In 1983 Lee Cotten and Howard De Witt produced the release, Jailhouse Rock (The Bootleg Records of Elvis Presley). That groundbreaking release has stood the test of time and is still sought after today by collectors. However, in 2012 its status as "the" book about Elvis vinyl bootlegs has come to an end.
Bootleg Elvis from a group of long time Elvis collectors in Europe (with assistance from a number of their US based counterparts) sets a formidable new standard in Elvis publishing detailing aspects of his musical canon. The book was obviously a mammoth undertaking over many years and the final product is a well polished diamond which will sparkle brightly for decades to come.
Bootleg Elvis brings to life the romanticism that has long been attached to these "underground" vinyl releases which in their day offered part of a broad musical Elvis Holy Grail
and teased fans by offering musical riches and tantalising audio grabs of the rarest Elvis material. Of course not all bootlegs were quality products. Inevitably, it didn't matter that in many cases the audio quality was very poor, for the allure of these illicit records gave many of them a remarkable mystique which still exists in 2012.
Let's delve inside Bootleg Elvis to see what riches are on offer....
Book Design and Structure:
Before you even open Bootleg Elvis, the first thing that strikes you is that it is a large, securely bound, heavy hardback book which resonates quality.
The page design is sublime, as good as any other Elvis book in recent years. A three column page format has been used to great effect for the vinyl listings and just as effective is the two column page format used in the (more narratively focused) History and Stories sections.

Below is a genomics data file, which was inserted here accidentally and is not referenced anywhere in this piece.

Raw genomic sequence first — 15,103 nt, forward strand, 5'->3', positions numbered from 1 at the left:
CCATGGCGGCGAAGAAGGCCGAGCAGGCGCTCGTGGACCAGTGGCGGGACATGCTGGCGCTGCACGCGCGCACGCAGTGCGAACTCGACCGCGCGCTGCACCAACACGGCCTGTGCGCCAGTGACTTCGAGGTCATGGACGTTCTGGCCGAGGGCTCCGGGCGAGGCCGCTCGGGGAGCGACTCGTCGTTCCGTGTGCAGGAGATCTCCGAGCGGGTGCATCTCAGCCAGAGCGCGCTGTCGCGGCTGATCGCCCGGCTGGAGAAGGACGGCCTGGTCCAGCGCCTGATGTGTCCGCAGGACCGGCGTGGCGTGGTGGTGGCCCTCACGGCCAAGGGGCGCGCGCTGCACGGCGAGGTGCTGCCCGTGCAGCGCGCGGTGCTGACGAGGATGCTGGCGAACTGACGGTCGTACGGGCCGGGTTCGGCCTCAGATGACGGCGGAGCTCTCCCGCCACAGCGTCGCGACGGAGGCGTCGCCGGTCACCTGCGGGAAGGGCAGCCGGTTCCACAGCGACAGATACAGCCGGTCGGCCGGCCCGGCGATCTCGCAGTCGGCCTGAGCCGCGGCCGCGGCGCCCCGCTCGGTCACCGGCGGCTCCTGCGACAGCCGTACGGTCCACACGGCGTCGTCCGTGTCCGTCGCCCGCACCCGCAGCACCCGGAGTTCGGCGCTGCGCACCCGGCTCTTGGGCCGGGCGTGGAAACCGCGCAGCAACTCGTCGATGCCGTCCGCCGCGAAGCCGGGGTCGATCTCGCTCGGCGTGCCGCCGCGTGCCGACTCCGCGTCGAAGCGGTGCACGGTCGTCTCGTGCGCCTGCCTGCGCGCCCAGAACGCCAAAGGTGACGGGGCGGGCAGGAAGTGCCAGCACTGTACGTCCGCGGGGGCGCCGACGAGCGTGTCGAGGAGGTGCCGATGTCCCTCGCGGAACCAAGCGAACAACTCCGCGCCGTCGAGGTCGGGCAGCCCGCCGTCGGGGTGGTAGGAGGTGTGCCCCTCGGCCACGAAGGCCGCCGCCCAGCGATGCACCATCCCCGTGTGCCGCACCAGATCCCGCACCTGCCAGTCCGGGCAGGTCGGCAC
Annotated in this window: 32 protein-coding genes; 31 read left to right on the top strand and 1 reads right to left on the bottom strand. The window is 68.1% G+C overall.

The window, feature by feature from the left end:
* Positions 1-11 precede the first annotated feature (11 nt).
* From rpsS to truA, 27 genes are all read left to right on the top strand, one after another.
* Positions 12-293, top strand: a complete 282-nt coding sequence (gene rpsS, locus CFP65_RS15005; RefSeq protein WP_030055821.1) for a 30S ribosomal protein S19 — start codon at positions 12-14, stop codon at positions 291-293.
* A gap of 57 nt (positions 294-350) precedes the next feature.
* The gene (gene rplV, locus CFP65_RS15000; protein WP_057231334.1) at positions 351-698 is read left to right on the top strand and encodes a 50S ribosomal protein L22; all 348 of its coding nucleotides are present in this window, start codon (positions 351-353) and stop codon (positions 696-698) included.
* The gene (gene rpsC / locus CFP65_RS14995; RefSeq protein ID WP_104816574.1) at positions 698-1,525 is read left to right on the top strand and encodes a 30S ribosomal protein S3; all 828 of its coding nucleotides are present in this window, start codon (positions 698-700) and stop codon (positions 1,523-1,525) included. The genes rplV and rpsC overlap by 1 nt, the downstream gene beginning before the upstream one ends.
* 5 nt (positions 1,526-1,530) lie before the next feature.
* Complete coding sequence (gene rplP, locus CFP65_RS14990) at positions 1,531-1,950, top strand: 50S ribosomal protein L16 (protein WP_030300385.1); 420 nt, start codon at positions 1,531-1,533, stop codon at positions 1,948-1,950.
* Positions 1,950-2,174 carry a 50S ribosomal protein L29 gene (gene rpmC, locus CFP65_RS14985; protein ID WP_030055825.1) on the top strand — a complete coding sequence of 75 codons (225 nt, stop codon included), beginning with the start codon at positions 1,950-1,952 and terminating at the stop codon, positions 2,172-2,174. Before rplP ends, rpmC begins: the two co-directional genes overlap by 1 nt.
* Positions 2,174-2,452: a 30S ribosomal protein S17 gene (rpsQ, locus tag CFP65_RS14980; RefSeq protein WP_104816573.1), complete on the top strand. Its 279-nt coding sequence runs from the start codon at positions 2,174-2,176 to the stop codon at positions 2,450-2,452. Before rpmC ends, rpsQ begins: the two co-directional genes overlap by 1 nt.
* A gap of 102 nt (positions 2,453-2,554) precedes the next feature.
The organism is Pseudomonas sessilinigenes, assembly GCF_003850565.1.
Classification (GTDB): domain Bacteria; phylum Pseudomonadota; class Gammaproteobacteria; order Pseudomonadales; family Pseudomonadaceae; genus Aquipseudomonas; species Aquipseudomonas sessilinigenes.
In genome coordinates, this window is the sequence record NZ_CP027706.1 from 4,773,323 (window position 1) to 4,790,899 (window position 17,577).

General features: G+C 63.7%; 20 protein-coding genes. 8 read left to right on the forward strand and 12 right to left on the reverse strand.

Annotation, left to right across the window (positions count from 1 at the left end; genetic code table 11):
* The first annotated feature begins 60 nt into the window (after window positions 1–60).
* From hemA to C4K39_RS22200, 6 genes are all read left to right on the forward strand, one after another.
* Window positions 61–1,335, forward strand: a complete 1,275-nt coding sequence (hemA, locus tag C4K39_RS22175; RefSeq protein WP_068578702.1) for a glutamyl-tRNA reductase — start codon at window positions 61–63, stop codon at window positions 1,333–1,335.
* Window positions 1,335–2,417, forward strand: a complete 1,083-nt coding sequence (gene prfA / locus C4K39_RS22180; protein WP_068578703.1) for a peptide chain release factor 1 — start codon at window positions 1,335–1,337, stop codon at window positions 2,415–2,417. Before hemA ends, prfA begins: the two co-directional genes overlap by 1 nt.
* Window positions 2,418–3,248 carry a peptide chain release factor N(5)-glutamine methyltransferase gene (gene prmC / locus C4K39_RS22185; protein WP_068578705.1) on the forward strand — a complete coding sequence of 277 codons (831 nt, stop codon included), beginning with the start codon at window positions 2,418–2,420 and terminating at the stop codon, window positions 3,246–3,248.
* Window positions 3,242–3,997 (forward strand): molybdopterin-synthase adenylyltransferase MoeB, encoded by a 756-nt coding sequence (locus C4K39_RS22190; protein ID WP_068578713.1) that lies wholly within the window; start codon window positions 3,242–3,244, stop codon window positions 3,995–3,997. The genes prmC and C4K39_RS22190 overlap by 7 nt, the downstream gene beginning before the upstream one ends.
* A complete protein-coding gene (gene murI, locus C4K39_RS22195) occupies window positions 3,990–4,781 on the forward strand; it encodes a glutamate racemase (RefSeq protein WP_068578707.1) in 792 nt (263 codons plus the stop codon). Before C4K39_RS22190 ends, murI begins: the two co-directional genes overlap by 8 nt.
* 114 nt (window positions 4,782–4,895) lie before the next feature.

The use of ‘white space’ and space size between each listing is excellent, giving each page a clean, fresh look.
The core of Bootleg Elvis, namely the central section on its titular subject, is presented on high quality semi-gloss paper stock with around 1,200 visuals in glorious technicolor!
Several sections, including the History and Stories sections are printed on quality uncoated stock (I assume to reduce costs) and the visuals are a mix of color, sepia tone and b&w.
EIN Update: Many thanks to Felix Gubeli for clarifying the paper stock issue:
"The Story and History were printed on semi-gloss stock, to divide the 3 parts of the book (History/Records/Stories). The scans of the flyers and catalogues etc. looked more authentic on uncoated paper."
The major sections in Bootleg Elvis are:
- Editor’s note
- Definition of a bootleg
- Record Index
- Records - sub-sections on 7 inch singles and EPs; 10 inch albums and 78 rpm singles; and 12 inch long play albums and maxi single; Interviews and session talks; Novelty and bootlegged tribute records; Far Eastern bootlegged records
- Stories - 21 stories by noted Elvis world identities including Ger Rijff, Paul Dowling, Sam Theaker (aka Vic Colonna), Oskar Hentschel and Jean-Marc Gargiulo
- The bootlegged career of Elvis Presley
- Behind This Book
- Publishing Information
The Text Element:
The stories are as captivating as the vinyl listings. They take us behind the scenes of what it was like to be involved in the making and marketing of Elvis bootlegs and bring to life the vibrancy of that time.
Some of the story titles are:
The vinyl listings total a massive 919! They include all Elvis vinyl boots and counterfeit releases.
- The story behind the first Elvis bootleg record (by Cees Klop)
- The ’68 Comeback (by Paul Dowling)
- The Superstar Outakes Saga (by Claude La Liberte)
- The Rockin’ Rebel (by Sam Theaker aka Vic Colonna)